Council member Lydia Kou, the council's most consistent critic of new developments, lauded the developer for working with residents to address their concerns about height (which has been reduced since the initial filing) and parking (the project does not seek a reduction in parking requirements). Even though she maintained that "upzoning" properties increases land values and makes the construction of affordable housing more difficult, she thanked the developer for revising its plan.
Mayor Tom DuBois, who like Kou belongs to the council's "residentialist" camp, said he would like to see the project move ahead as a formal application. While he said that he generally opposes using R-1 zones to facilitate higher density projects, he called the Ventura property an "interesting opportunity" because most of it is commercially zoned. The project site consists of five parcels: three along El Camino Real that are zoned "service commercial" and two along Olive Avenue that are zoned for single-family residential use.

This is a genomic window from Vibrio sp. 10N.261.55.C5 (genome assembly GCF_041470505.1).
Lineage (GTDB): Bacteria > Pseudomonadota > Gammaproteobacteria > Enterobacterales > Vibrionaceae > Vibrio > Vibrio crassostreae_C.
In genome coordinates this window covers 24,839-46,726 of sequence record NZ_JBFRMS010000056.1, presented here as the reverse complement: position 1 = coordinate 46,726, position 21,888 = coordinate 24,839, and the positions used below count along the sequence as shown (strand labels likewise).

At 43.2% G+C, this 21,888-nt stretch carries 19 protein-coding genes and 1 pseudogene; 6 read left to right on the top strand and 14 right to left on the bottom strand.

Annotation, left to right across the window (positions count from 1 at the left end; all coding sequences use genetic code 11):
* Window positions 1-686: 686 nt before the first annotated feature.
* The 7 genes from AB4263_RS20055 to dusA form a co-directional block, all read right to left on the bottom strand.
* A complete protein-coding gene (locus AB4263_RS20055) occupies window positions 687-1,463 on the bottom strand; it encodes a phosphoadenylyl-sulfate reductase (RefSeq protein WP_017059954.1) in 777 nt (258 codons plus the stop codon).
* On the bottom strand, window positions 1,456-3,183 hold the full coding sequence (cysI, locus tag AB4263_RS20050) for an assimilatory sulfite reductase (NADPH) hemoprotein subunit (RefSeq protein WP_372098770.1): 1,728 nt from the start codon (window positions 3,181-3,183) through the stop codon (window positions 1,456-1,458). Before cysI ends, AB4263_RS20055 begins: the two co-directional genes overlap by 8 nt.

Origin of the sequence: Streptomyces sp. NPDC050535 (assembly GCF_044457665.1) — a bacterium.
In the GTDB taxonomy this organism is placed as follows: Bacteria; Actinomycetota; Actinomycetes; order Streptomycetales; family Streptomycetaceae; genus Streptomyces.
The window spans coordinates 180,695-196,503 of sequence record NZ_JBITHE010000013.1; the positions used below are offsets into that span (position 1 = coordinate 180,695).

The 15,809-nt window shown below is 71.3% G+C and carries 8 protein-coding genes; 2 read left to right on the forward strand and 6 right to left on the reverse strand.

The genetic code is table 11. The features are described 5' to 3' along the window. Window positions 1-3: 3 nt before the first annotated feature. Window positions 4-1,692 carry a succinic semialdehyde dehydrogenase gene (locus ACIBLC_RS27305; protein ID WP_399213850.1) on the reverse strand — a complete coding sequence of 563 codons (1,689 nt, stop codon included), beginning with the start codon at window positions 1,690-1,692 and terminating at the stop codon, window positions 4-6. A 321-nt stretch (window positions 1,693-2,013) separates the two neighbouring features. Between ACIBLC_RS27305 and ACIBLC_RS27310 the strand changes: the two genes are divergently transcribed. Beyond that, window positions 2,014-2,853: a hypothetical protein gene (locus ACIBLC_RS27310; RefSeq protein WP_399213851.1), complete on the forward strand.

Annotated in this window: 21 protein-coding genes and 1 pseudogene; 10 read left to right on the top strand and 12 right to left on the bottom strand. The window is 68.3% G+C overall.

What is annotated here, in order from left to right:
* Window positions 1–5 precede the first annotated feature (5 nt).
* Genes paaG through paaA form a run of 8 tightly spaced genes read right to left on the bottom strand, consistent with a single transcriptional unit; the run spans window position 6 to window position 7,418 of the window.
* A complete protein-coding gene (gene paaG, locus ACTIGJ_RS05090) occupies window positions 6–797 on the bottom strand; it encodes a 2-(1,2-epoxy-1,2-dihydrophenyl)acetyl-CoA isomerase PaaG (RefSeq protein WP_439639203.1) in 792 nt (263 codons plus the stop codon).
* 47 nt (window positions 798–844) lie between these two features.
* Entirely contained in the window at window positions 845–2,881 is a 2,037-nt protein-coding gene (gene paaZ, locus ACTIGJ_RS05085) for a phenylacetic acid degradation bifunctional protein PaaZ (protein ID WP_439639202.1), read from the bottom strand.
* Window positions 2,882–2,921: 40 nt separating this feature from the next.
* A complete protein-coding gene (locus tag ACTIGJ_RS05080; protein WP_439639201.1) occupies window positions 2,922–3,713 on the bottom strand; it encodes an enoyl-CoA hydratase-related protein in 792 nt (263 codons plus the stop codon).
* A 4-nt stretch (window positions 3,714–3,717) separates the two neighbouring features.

"I think this is the kind of proposal we asked for when we talked about this planned housing zone," DuBois said.
For a council that has struggled for years to meet its own housing goals, the Acclaim development would represent a rare accomplishment. If it moves ahead, it would be only the second major residential development to earn the council's support in the past year, following its approval in November of a 119-unit project on San Antonio Road. It would also be the first project to utilize the "planned housing" zone, which like its predecessor — the "planned community" zone — allows the city and the builder to haggle over zoning standards such as height, density and parking requirements and public benefits. But whereas under the "planned community" zone, the list of public benefits included public parks, grocery stores and sculptures, the "planned housing" zone specifies that housing is the chief benefit.